Cars only obtain little if any damage at all and this is a common trait in driving games, especially the more arcadey style ones. Another point of contention is the lack of dare we say it, ‘dirt’. Although the cars appear covered in mud and dust, there is no sign of any muck thrown up from the track as you tear it up and this is what rally/off-road racing is all about. Its little things like this that add up to the overall somewhat empty feel of this title.
It’s good to see that Colin McRae: DiRT 2 caters for most of the different control devices available for the Wii, including the Wii Wheel and Classic Controller. Using the Wii Remote on it’s side it also an option, however we found the Remote/Nunchuk combination to be the best method as it was the most responsive and precise.
The controls as a whole work well and feel intuitive with B to accelerate, A to handbrake and Z the standard brake and reverse button. There are four ‘common’ racing camera angles available, all which work well, with the bumper view giving a great sense of speed. Although the Wiimote vibrates over any medium to hard bump it doesn't really add anything to the game.
Although this is the Nintendo Wii, the graphics in Colin McRae: DiRT 2 are fairly basic including the car models and don’t appear to be of a current generation console standard. The in-game visuals appear somewhat dull, with the colours tending to have a washed out palette and slightly grainy appearance. Much the same can be said about the in-game menus which look confusing and a bit messy with a fluro/pastel colour and a strange mix of fonts which look half finished. Some of the trophy icons earned when playing are also particularly hard to see due to their small size.
The races are staged in different locations around the world with environments that are not greatly detailed or inspiring. Roadside objects are particularly basic, repetitive and unimaginative with trees and spectators looking like cardboard cut-outs at times. However you’ll be concentrating on the race so this shouldn’t be terribly noticeable. The tarmac sections of track tend to look better and appear a bit more diverse.
Vehicles do give you a sense of speed and the graphics runs very smoothly (maybe due to a lack of detail), however car models are a bit hit and miss with the smaller more defined vehicles looking quite good whilst some of the bigger 4x4 vehicles looking rather blocky. The game contains some good lighting and model shadow effects, but in general there is nothing to write home about in the graphics department.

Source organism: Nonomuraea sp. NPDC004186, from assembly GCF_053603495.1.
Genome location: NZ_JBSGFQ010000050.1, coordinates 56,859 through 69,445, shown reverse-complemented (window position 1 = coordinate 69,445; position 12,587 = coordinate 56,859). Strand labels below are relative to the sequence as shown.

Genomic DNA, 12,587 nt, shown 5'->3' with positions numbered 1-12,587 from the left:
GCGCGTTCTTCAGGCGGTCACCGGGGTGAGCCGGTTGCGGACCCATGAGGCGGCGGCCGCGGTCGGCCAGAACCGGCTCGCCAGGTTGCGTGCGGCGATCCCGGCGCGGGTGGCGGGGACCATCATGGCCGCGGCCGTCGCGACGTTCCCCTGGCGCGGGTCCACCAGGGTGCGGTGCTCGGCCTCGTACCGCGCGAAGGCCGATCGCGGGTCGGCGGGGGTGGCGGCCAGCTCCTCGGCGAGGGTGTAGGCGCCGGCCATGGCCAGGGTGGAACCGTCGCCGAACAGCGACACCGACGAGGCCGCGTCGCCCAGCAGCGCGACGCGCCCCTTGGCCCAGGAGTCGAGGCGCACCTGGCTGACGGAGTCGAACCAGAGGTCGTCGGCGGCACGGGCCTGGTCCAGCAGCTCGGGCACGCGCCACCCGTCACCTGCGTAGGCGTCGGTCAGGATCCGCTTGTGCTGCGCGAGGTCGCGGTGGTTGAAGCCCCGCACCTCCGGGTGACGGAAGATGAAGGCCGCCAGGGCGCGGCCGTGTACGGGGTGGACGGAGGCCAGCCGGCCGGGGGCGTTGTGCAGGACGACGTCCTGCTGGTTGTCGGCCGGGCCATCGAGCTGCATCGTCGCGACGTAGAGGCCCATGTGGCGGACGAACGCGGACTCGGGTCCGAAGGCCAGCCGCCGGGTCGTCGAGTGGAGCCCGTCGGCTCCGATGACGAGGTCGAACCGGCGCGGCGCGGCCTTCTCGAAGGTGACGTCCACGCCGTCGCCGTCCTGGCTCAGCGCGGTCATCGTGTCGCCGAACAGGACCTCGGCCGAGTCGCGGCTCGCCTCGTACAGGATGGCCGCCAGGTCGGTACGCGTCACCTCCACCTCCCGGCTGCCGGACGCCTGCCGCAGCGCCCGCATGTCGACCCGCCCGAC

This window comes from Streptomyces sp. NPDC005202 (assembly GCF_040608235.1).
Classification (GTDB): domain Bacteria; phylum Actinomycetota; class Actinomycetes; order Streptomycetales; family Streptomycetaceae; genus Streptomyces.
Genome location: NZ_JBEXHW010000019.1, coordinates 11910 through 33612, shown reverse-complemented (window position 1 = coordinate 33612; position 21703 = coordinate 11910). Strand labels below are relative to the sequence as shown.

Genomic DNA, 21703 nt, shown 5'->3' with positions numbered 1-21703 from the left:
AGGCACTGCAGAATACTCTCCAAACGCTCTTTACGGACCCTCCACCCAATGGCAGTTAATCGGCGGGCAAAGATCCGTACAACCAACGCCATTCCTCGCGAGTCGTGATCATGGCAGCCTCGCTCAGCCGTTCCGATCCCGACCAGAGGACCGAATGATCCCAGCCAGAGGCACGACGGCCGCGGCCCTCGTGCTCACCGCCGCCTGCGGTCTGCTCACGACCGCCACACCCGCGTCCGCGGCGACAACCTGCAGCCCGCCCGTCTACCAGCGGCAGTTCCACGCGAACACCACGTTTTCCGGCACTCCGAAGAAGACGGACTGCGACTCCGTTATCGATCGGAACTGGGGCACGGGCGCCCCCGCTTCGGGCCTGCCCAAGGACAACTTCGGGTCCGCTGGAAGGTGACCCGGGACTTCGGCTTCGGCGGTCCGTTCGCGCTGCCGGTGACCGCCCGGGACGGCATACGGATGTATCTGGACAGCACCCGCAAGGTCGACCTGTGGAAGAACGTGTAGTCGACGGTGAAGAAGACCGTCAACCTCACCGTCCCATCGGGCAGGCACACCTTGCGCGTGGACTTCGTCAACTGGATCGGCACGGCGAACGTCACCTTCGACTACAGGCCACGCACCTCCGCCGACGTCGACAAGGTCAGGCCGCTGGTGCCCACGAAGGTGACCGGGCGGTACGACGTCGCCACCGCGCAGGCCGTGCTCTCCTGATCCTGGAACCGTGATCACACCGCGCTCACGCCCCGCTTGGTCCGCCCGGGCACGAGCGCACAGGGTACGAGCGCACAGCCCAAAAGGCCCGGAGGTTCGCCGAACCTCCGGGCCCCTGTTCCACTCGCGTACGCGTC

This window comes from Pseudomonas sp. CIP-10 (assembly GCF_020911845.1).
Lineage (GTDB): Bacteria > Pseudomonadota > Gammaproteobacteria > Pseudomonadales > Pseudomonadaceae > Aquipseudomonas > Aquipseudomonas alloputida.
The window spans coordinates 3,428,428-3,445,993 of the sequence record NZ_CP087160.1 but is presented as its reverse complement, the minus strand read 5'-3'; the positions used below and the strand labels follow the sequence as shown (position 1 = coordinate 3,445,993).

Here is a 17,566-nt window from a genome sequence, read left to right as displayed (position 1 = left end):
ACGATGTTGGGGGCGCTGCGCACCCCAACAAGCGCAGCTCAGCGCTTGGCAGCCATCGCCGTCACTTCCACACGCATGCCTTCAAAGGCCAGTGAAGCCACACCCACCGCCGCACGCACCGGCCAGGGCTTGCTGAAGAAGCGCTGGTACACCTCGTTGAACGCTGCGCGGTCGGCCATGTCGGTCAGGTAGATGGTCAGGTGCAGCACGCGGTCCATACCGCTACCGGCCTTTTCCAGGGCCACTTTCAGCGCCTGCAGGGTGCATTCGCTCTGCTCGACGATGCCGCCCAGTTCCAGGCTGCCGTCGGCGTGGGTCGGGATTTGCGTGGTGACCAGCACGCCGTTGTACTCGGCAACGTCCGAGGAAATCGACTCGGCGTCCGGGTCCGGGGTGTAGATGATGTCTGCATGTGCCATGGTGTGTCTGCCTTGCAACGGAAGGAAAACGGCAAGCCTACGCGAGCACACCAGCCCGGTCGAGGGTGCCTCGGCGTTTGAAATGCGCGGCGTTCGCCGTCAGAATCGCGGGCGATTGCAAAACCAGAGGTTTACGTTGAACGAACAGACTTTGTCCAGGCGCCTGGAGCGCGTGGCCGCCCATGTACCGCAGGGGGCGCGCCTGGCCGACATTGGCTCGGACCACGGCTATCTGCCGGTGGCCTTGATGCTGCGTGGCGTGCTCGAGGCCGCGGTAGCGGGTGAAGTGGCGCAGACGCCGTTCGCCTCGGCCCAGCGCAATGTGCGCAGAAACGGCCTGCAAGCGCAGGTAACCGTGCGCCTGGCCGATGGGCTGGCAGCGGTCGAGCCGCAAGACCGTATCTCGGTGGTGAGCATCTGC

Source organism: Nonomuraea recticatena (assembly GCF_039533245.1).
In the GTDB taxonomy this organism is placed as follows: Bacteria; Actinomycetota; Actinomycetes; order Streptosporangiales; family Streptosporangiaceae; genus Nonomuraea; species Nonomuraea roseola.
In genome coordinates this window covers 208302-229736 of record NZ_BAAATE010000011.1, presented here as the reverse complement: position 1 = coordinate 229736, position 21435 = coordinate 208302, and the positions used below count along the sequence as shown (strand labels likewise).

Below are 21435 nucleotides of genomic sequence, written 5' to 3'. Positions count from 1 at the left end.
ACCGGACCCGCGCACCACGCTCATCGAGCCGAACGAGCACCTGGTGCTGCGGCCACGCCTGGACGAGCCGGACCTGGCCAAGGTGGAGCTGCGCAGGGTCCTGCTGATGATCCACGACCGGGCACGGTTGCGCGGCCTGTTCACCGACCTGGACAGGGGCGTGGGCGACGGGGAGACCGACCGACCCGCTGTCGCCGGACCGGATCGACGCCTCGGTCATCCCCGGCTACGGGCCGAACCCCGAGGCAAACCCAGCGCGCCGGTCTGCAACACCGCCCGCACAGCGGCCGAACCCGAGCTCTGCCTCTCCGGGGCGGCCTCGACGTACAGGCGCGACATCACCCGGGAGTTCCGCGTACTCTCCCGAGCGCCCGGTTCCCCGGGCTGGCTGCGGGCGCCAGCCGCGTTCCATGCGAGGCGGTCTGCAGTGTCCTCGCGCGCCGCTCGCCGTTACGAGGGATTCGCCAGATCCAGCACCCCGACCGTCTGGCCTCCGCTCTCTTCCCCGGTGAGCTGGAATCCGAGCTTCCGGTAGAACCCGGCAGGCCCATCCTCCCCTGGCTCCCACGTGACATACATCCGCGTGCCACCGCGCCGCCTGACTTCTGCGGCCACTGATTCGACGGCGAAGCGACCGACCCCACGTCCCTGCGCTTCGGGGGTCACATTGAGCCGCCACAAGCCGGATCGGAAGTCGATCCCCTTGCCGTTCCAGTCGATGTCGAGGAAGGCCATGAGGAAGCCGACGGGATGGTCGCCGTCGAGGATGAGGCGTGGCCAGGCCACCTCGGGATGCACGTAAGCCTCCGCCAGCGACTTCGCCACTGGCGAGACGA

The sound effects of the skidding and screeching of the tyres is quite realistic in this title. Then again, I can’t recall the last time I heard them whilst driving on the sands of a barren desert. The various vehicles engines sounds are in general a disappointment though. Some are quite appropriate while others just sound really weak. One in particular sounds like a giant mosquito. They just don’t pack any punch or oomph.
The music present in Colin McRae: DiRT 2
is your typical race game type soundtrack consisting of rock/punk tracks. It’s a bit of a mixed bag (again) with some good and some bad songs, including the main menu song which gets annoying. Notably the tracks are not present whilst racing. Overall the audio package is average.
Interest in any long-term play is somewhat restricted in Colin McRae: DiRT 2 . The World Tours are not terribly lengthy or all that difficult to unlock. There is however incentive for good results in races which helps to unlock different body kits for each vehicle. And obtaining the gold trophies in the challenges offers some value. Although multiplayer is not the best, at least it’s included, which is more than can be said for any online play.
The Final Verdict
The Wii is not renowned for good quality car games, but the name Colin McRae is. Although this title plays quite well there are too many little things that add up to make this first Colin McRae incarnation on the Wii a real letdown for the series. It’s no where near in the same league as the other console versions and in basically every department the game is hit-and-miss. For every promising feature there is something negative that holds it back.
Colin McRae: DiRT 2 lacks any real spark or outstanding characteristic and as such is a run-of-the-mill racer. Recommended only for true racing enthusiasts who do not own other consoles, and even then it would be best to try before you buy or wait to see how F1 2009 pans out.